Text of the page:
It is certainly a crime against music that the New York Dolls are opening for Poison and Mötley Crüe this month at Aaron’s Amphitheatre at Lakewood. The opening band for Poison should be The Ramones. Too bad that most of them are dead. All the members of Poison are still with us, though, and they’re having the last laugh now. Just consider that they can put out yet another greatest-hits collection – in addition to a box set – and keep redefining their importance. The only thing wrong with the 35 tracks on Double Dose: Ultimate Hits is that they’ll only be ignored by some folks who might really love these songs.
That isn’t to say that hipsters won’t be hanging around to see Poison after David, Syl, and their fine new band leave the stage. You’ll find a few creeps banging their chuckleheads and giggling over their big plans to pull out their lighter during “Every Rose Has Its Thorn.” Those types will never understand that Poison was having sex with plenty of truly groovy chicks back in 1987. They shared some skanks with Mötley Crüe, but Poison also won over the aging punk gals who understood that Bret, C.C., Rikki and Bobby were the next logical step from Joey, Johnny, Dee Dee and Marky/Tommy – and Herman’s Hermits and The 1910 Fruitgum Company before them.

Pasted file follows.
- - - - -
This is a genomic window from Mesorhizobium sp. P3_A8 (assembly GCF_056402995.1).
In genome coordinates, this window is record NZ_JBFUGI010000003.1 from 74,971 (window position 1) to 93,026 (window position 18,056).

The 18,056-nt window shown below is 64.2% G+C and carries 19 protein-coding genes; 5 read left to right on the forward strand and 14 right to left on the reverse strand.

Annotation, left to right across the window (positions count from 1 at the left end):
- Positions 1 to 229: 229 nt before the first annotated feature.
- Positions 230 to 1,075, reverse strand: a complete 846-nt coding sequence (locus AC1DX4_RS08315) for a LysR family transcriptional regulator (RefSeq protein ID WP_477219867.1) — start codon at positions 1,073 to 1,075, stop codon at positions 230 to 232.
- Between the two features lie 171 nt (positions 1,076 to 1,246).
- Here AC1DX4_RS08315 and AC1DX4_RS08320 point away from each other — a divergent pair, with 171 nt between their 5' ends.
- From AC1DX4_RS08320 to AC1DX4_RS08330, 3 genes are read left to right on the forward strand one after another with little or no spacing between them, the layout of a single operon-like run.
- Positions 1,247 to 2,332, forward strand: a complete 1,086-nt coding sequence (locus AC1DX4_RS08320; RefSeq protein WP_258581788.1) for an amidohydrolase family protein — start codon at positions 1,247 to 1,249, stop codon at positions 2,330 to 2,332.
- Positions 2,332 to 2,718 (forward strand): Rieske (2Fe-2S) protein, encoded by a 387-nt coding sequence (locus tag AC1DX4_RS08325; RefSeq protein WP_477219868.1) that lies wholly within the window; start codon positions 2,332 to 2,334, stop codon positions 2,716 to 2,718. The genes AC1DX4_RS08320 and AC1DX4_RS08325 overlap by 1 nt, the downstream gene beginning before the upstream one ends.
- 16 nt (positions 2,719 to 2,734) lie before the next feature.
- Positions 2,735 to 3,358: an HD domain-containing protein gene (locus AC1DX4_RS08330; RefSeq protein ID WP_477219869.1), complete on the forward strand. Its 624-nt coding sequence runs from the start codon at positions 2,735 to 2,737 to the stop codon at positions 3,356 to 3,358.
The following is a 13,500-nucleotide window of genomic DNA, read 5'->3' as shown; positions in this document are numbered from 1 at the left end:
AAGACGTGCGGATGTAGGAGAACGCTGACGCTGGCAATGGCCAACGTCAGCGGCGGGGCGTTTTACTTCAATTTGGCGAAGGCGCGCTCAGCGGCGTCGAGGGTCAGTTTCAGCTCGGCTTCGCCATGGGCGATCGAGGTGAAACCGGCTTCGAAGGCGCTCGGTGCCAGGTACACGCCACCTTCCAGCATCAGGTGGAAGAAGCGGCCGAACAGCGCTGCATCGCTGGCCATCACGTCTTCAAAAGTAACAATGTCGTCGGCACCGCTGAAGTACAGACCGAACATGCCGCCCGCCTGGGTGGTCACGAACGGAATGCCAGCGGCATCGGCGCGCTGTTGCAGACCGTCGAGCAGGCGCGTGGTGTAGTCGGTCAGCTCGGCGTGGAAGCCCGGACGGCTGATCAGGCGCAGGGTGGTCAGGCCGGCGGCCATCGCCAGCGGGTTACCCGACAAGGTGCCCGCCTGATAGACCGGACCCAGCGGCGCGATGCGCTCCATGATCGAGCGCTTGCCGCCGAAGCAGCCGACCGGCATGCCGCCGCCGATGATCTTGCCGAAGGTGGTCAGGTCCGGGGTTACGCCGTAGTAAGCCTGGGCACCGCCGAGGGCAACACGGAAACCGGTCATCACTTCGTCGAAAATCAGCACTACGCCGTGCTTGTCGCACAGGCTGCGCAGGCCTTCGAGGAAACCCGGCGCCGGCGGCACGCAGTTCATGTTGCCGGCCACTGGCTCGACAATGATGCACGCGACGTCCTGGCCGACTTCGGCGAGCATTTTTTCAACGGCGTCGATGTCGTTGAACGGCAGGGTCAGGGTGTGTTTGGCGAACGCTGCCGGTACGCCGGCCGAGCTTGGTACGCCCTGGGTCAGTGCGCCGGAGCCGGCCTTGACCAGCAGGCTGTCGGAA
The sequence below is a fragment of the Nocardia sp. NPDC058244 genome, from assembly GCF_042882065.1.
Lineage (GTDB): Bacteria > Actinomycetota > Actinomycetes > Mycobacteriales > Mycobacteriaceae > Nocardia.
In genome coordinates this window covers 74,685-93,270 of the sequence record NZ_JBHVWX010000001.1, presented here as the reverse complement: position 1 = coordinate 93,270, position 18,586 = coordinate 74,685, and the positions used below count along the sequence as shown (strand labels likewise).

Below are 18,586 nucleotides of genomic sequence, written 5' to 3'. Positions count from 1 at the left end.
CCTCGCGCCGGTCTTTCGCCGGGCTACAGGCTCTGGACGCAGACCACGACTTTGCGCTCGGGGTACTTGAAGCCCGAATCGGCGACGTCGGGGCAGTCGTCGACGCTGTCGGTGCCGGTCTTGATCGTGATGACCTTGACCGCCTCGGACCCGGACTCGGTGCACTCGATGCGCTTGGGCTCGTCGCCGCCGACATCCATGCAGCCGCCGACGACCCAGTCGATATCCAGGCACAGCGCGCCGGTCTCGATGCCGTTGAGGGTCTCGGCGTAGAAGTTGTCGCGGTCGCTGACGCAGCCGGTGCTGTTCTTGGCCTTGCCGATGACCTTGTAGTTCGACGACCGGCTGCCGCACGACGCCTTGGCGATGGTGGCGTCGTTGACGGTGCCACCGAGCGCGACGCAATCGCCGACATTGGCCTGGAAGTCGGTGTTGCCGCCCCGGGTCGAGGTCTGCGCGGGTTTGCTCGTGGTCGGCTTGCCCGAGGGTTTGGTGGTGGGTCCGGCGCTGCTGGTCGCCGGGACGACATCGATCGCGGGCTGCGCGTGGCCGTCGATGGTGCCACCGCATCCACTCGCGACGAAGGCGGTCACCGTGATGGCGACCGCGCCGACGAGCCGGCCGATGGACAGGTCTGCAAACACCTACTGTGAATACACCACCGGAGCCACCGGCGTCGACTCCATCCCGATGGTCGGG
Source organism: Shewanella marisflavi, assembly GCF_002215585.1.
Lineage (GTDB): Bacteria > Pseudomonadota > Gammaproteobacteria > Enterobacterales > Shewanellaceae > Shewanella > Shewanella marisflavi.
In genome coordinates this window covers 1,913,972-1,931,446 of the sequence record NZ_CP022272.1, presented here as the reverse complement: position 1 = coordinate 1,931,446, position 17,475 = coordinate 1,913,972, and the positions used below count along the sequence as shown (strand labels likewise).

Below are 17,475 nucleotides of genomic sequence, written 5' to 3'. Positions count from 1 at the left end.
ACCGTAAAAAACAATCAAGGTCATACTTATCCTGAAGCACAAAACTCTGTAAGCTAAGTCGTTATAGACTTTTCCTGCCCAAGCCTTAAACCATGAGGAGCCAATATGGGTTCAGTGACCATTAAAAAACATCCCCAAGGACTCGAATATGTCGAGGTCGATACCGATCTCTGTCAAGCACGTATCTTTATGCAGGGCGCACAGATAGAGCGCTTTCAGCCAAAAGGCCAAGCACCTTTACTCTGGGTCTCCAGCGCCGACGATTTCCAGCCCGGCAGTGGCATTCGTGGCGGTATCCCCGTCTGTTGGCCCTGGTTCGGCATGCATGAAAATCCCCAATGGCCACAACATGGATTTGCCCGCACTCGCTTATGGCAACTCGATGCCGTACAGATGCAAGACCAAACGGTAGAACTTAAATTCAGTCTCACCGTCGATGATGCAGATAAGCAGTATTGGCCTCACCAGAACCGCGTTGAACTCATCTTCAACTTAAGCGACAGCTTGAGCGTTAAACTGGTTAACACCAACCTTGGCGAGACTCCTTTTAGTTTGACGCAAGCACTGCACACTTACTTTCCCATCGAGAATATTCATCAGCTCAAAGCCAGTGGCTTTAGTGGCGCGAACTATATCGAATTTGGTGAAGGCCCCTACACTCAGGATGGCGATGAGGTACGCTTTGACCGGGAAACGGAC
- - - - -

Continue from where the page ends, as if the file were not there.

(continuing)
Double Dose mostly makes its case with several album tracks of lyrical and heavy pop tunes. You don’t have to rely on the faint praise of forgotten obscurities like “Fallen Angel” and “Be The One,” though. Hits like “Talk Dirty To Me,” and “Nothin’ But A Good Time” remain perfectly punky tunes that saved us from Howard Jones and Tears for Fears becoming the future of pop. Of course, Poison wasn’t some high concept outfit. A take on Sweet’s “Little Willy” can’t redeem predictable covers of Grand Funk Railroad and Loggins & Messina. At least they don’t try to look cool by covering a band like Talking Heads, and it’s fairly subversive when they lighten up “We’re an American Band.” They also do a fine job with their Marshall Tucker Band tribute.
It’s true that most of this greatness happened over the course of the long-running band’s first three albums. That’s what the audience at Aaron’s Amphitheatre is paying for, anyway. That still reduces detractors to insisting that there’s nothing good to be said about “Every Rose Has Its Thorn.” They’re correct in the sense that the song has Poison sounding like American Music Club and some other earnest ’90s acts. The good news is that Double Dose includes that single’s forgotten b-side of “Livin’ For The Minute.” Listen to that lost gem and hear the sound that The Ramones were desperately trying for on Animal Boy and Halfway to Sanity. They finally nailed it for 1989’s Brain Drain – but probably because The Ramones had Poison to show them the way.
Double Dose: Ultimate Hits